Another amazing thing about the Acon Digital Restoration Suite is that it uses very little memory to get the job done. If you have ever tried using iZotope tools in a DAW (like ProTools, Reaper, Logic, etc) as live FX on a track, instead of at the Master stage, you will know just how memory intensive they can be. Acon’s tools are light enough to be used as live FX, if needed.

At $99, Acon Digital’s Restoration Suite seems like a much better buy for most voiceover needs. Before spending over $300 or up to $1200 on iZotope RX, you should definitely consider this tool from Acon Digital.

You could even download the demos of both programs and do your own side-by-side comparison. If you do, let me know your thoughts…

37 Replies to “Before you buy iZotope RX consider Acon Digital Restoration Suite”

      1. I downloaded a trial for izotope, then I discovered your article here. So I downloaded the trial of Acon. I cannot get Acon to work in Audacity. I’ve tried changing the location of it and it shows up as “New” in my Add/Remove Plug-ins manager — I can even enable it, but it never keeps the settings. I’m in Audacity 2.1.2. What I am missing? I’m sure it’s a checkbox or something like that somewhere. I’d really like to try Acon out. Thank you!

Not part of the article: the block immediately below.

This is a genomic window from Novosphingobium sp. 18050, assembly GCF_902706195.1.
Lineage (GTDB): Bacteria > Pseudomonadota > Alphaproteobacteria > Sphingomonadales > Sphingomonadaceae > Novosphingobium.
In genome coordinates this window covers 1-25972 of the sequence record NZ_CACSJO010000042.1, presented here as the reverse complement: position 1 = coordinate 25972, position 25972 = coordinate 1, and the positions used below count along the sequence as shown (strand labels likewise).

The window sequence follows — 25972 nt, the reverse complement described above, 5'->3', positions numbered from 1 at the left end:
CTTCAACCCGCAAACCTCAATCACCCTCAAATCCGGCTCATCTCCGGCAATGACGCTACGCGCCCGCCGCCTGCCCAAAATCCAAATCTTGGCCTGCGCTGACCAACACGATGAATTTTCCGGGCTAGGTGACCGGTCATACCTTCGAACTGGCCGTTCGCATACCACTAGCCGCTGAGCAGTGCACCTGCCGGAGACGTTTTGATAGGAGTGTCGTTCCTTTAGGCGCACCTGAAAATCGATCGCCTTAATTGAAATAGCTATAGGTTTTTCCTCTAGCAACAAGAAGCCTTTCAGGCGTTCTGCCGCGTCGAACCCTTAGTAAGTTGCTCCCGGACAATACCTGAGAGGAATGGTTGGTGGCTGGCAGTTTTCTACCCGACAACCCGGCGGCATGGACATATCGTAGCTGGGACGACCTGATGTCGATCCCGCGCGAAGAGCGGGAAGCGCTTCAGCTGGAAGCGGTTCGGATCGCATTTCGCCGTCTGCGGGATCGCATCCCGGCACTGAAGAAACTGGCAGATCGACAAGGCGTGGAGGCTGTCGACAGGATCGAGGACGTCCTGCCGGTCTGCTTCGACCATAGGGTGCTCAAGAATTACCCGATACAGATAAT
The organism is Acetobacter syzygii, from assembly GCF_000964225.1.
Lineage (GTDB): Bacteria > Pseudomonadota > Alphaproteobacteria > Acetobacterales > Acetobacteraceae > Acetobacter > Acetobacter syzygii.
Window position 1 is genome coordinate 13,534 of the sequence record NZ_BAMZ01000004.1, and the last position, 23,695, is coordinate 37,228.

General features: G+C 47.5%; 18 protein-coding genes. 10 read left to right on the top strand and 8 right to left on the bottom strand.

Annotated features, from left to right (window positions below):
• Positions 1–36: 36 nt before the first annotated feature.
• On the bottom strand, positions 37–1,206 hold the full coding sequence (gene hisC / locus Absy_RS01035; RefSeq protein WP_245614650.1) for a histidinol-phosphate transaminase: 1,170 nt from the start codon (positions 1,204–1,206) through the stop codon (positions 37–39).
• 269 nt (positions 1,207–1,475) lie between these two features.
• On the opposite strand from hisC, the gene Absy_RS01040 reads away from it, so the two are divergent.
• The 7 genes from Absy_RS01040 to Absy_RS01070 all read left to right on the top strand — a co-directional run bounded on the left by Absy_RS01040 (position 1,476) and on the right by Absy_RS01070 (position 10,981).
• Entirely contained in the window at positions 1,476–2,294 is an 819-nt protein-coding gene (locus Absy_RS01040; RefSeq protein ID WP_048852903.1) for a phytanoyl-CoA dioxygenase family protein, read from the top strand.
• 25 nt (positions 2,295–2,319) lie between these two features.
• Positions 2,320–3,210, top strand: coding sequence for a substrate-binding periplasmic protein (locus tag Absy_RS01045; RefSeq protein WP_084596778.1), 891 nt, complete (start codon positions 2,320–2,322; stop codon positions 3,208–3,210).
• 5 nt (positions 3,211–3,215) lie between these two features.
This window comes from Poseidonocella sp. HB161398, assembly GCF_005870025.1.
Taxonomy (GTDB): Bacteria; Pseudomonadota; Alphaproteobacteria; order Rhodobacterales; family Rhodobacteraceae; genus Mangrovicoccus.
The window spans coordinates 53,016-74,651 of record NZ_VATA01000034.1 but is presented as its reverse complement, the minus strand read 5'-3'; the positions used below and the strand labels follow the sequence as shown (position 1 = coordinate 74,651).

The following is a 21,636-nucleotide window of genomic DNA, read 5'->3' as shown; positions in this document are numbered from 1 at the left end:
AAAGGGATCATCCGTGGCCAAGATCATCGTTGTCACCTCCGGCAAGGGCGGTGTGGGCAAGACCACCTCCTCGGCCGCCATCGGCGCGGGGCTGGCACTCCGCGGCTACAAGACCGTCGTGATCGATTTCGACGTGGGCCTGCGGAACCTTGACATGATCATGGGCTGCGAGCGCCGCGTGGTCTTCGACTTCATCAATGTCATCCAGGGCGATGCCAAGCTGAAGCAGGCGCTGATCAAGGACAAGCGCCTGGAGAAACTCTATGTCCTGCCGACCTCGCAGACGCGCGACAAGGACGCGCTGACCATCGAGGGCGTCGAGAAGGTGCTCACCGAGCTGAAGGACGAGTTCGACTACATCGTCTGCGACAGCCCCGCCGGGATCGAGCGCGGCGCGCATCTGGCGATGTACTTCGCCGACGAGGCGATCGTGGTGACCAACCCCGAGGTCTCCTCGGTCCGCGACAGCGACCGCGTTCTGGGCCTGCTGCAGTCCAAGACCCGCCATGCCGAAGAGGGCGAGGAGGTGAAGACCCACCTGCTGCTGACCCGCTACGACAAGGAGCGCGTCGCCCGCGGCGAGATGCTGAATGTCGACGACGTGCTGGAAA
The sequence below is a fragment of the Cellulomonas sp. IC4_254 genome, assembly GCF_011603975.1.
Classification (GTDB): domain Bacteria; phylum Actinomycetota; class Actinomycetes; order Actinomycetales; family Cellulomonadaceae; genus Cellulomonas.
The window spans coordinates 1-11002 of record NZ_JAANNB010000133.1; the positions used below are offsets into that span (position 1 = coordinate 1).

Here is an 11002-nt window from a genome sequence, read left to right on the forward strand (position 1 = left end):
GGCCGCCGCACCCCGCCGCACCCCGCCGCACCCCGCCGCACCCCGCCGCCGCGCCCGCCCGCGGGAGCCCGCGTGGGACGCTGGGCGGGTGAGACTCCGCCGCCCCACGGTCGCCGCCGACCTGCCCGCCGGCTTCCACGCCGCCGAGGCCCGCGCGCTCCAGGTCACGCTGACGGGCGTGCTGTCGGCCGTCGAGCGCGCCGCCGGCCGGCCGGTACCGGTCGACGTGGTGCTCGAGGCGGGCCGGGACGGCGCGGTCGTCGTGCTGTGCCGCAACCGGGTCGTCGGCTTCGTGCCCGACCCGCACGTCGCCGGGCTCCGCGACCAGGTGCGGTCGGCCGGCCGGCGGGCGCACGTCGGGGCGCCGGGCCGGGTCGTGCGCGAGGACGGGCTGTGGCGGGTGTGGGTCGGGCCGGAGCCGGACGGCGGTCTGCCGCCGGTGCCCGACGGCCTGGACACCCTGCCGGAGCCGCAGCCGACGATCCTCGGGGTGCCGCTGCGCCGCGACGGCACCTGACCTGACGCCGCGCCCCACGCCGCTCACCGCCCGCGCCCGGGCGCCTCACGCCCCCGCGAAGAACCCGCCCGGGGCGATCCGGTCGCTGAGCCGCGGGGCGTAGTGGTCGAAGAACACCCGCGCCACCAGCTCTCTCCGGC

1. Never mind. Maybe I just needed to whine about it. 🙂 I uninstalled (again), went back and downloaded the 32-bit installer (I figured, dumb it down a bit — what the heck, right?), installed the 32-bit, then went in to enable it and **poof** it enabled. So, for anyone else having this issue, even if you’re on a 64-bit computer but it won’t load correctly into Audacity, try going to the 32-bit download. It might just work.

  1. Steven

    Great post – I was actually just about to write up a blog on RX (I use declicker on all of my narration files – I can get rid of 90% of small clicks and pops in a few seconds saves tons of editing time) – even though I own RX4, I’ll have to check out Acon Suite.